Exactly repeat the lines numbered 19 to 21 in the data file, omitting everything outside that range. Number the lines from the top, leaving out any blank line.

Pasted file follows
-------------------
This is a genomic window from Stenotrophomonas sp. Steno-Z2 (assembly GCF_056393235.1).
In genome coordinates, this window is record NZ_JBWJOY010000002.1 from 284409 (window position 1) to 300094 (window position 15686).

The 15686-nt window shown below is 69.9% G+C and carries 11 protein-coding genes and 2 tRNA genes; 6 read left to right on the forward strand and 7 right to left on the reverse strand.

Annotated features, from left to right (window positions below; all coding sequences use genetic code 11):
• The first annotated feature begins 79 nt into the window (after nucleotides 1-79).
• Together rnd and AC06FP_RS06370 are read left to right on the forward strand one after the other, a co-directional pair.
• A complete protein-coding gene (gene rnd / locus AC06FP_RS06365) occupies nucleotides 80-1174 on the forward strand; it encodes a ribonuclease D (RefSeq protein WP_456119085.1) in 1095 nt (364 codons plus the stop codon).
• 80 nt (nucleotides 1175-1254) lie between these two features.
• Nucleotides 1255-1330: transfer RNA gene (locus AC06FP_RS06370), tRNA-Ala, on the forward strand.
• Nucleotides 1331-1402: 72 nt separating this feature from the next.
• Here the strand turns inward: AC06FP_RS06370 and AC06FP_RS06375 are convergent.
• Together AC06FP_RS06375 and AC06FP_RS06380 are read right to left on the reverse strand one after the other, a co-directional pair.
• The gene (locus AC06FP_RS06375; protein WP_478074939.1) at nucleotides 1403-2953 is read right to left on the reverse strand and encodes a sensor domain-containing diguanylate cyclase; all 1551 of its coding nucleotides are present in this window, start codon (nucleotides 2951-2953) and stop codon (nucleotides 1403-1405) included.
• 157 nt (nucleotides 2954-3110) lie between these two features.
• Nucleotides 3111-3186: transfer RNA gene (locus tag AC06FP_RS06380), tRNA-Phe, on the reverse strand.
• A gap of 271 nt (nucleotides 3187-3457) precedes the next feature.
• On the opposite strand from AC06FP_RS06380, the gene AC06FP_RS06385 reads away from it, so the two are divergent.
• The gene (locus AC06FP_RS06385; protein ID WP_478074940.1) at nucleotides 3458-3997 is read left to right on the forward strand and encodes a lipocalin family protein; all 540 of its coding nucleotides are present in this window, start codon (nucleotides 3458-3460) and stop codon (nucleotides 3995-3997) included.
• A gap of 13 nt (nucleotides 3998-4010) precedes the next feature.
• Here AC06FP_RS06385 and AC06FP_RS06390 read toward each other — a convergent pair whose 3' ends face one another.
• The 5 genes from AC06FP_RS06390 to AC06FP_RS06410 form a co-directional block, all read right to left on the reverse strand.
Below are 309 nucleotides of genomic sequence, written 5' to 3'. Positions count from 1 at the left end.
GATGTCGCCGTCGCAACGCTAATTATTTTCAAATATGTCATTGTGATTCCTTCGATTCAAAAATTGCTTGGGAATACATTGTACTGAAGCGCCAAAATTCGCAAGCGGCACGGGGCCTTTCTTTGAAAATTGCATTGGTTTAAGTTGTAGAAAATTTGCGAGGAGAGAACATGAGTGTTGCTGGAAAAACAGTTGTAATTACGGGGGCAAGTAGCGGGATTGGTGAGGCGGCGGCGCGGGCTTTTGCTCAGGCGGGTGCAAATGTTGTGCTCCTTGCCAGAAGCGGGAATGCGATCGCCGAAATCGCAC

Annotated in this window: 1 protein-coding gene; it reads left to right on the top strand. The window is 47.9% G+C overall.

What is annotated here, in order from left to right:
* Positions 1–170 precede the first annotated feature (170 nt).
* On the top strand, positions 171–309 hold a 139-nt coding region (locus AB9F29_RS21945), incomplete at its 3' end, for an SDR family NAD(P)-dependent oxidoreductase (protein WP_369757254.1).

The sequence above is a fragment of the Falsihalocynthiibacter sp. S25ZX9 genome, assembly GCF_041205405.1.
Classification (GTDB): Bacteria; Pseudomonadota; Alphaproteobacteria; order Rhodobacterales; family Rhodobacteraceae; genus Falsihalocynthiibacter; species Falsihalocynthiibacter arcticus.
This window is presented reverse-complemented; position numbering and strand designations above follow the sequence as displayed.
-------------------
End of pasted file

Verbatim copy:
• A gap of 13 nt (nucleotides 3998-4010) precedes the next feature.
• Here AC06FP_RS06385 and AC06FP_RS06390 read toward each other — a convergent pair whose 3' ends face one another.
• The 5 genes from AC06FP_RS06390 to AC06FP_RS06410 form a co-directional block, all read right to left on the reverse strand.